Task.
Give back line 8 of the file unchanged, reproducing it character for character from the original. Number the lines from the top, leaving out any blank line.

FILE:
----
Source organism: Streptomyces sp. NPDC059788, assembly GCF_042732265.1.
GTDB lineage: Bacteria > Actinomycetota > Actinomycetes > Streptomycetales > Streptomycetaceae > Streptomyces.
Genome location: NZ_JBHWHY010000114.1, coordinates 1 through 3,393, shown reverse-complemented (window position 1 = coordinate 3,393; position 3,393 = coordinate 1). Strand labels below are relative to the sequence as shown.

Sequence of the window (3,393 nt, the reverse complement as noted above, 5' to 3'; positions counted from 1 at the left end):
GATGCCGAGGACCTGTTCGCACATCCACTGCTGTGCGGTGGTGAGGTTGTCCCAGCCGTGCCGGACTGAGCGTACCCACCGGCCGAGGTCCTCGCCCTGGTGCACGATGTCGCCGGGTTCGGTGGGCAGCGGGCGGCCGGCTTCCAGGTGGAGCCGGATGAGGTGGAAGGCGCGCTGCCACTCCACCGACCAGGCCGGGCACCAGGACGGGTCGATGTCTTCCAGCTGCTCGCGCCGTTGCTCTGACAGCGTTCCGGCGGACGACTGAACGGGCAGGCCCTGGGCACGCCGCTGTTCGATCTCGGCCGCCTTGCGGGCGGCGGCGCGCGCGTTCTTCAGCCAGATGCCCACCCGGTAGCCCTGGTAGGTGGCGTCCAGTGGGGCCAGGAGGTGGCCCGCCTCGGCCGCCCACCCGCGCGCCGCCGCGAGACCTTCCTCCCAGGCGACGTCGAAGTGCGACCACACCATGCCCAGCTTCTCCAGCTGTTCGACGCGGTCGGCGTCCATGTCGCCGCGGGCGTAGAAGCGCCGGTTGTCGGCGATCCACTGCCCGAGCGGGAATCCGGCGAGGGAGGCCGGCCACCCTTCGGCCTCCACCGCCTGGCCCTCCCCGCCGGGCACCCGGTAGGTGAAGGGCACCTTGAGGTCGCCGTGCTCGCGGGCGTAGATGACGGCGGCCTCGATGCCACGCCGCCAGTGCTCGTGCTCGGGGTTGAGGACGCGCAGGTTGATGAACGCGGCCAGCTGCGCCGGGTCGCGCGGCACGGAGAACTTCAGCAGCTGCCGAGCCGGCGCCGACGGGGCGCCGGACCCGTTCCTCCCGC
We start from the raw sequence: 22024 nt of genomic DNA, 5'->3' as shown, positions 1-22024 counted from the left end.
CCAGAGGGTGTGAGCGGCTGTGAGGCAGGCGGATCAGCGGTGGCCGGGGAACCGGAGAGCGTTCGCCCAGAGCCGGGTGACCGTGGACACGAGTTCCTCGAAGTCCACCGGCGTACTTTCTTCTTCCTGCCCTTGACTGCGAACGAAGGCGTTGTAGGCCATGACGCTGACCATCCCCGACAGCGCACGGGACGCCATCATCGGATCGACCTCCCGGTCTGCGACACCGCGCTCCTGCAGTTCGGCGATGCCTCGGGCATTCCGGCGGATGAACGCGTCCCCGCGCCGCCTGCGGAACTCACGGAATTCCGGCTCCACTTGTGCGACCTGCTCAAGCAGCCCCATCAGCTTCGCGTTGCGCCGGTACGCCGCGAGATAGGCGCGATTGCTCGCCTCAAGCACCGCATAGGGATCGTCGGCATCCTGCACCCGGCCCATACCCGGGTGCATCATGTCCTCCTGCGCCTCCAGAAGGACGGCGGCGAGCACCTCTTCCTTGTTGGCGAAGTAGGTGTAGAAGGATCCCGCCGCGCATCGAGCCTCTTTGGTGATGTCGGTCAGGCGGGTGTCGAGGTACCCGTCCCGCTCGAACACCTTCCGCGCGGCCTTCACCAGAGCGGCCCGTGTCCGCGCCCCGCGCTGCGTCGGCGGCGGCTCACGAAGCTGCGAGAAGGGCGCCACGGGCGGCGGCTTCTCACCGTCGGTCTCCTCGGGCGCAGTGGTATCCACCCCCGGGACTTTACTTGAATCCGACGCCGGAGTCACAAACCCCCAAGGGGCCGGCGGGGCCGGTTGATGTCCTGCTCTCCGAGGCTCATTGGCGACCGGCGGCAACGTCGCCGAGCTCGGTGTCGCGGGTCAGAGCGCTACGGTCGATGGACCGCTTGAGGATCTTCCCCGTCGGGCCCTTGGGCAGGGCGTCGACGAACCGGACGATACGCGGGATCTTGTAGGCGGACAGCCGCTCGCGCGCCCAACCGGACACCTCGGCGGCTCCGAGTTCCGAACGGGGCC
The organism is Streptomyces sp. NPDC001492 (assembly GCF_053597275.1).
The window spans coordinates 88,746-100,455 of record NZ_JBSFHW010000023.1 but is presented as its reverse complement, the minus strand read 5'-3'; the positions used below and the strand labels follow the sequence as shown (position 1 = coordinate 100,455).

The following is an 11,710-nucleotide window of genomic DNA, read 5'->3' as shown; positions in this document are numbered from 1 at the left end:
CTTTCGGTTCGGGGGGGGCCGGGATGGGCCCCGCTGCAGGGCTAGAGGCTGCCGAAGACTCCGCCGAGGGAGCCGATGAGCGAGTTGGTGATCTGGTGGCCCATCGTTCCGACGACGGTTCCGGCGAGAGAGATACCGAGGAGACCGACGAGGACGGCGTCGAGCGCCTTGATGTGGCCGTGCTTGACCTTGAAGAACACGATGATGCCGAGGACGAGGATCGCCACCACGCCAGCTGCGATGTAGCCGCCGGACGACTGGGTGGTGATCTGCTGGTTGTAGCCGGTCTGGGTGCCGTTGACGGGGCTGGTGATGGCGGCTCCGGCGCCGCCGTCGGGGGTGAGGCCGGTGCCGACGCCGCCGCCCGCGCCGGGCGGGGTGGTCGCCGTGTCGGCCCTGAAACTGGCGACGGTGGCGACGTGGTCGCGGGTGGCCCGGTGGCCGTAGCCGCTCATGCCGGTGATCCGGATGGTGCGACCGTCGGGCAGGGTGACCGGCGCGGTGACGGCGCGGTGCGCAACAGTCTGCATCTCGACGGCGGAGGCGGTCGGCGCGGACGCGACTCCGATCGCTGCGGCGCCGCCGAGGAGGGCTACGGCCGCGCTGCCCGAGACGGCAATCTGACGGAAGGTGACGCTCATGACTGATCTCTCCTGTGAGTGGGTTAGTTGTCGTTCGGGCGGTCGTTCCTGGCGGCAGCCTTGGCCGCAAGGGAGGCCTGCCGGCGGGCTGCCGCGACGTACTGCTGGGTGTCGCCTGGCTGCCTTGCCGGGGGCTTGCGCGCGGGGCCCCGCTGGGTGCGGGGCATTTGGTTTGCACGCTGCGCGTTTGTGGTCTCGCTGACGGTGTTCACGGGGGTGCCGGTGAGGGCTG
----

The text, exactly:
The organism is Streptomyces sp. NPDC001492 (assembly GCF_053597275.1).